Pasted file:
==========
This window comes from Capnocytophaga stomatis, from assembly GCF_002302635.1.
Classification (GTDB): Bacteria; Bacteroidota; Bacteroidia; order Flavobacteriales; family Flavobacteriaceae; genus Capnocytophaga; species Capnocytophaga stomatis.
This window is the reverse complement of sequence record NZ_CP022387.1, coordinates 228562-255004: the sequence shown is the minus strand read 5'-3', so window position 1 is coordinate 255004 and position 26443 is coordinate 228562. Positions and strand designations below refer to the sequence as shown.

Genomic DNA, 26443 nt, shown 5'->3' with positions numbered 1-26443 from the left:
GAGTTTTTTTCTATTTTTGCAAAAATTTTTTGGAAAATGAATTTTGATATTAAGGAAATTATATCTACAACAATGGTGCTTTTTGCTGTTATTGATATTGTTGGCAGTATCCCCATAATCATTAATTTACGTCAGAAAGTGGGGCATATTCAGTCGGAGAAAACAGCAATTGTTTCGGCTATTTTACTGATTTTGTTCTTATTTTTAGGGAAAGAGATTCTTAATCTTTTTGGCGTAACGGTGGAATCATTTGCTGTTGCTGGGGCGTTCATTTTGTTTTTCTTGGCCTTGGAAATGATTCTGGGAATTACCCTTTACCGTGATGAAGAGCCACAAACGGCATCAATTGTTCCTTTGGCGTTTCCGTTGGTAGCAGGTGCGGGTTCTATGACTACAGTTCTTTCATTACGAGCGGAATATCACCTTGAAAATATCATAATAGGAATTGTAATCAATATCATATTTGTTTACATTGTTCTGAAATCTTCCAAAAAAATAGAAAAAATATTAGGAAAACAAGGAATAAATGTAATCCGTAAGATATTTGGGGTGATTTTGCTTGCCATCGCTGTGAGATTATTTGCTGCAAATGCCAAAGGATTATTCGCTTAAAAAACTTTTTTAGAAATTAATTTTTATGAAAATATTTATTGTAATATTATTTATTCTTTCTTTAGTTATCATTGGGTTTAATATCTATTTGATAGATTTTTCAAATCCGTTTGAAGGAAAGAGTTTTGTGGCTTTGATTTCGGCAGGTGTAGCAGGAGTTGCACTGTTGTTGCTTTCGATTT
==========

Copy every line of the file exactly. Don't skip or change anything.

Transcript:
This window comes from Capnocytophaga stomatis, from assembly GCF_002302635.1.
Classification (GTDB): Bacteria; Bacteroidota; Bacteroidia; order Flavobacteriales; family Flavobacteriaceae; genus Capnocytophaga; species Capnocytophaga stomatis.
This window is the reverse complement of sequence record NZ_CP022387.1, coordinates 228562-255004: the sequence shown is the minus strand read 5'-3', so window position 1 is coordinate 255004 and position 26443 is coordinate 228562. Positions and strand designations below refer to the sequence as shown.

Genomic DNA, 26443 nt, shown 5'->3' with positions numbered 1-26443 from the left:
GAGTTTTTTTCTATTTTTGCAAAAATTTTTTGGAAAATGAATTTTGATATTAAGGAAATTATATCTACAACAATGGTGCTTTTTGCTGTTATTGATATTGTTGGCAGTATCCCCATAATCATTAATTTACGTCAGAAAGTGGGGCATATTCAGTCGGAGAAAACAGCAATTGTTTCGGCTATTTTACTGATTTTGTTCTTATTTTTAGGGAAAGAGATTCTTAATCTTTTTGGCGTAACGGTGGAATCATTTGCTGTTGCTGGGGCGTTCATTTTGTTTTTCTTGGCCTTGGAAATGATTCTGGGAATTACCCTTTACCGTGATGAAGAGCCACAAACGGCATCAATTGTTCCTTTGGCGTTTCCGTTGGTAGCAGGTGCGGGTTCTATGACTACAGTTCTTTCATTACGAGCGGAATATCACCTTGAAAATATCATAATAGGAATTGTAATCAATATCATATTTGTTTACATTGTTCTGAAATCTTCCAAAAAAATAGAAAAAATATTAGGAAAACAAGGAATAAATGTAATCCGTAAGATATTTGGGGTGATTTTGCTTGCCATCGCTGTGAGATTATTTGCTGCAAATGCCAAAGGATTATTCGCTTAAAAAACTTTTTTAGAAATTAATTTTTATGAAAATATTTATTGTAATATTATTTATTCTTTCTTTAGTTATCATTGGGTTTAATATCTATTTGATAGATTTTTCAAATCCGTTTGAAGGAAAGAGTTTTGTGGCTTTGATTTCGGCAGGTGTAGCAGGAGTTGCACTGTTGTTGCTTTCGATTT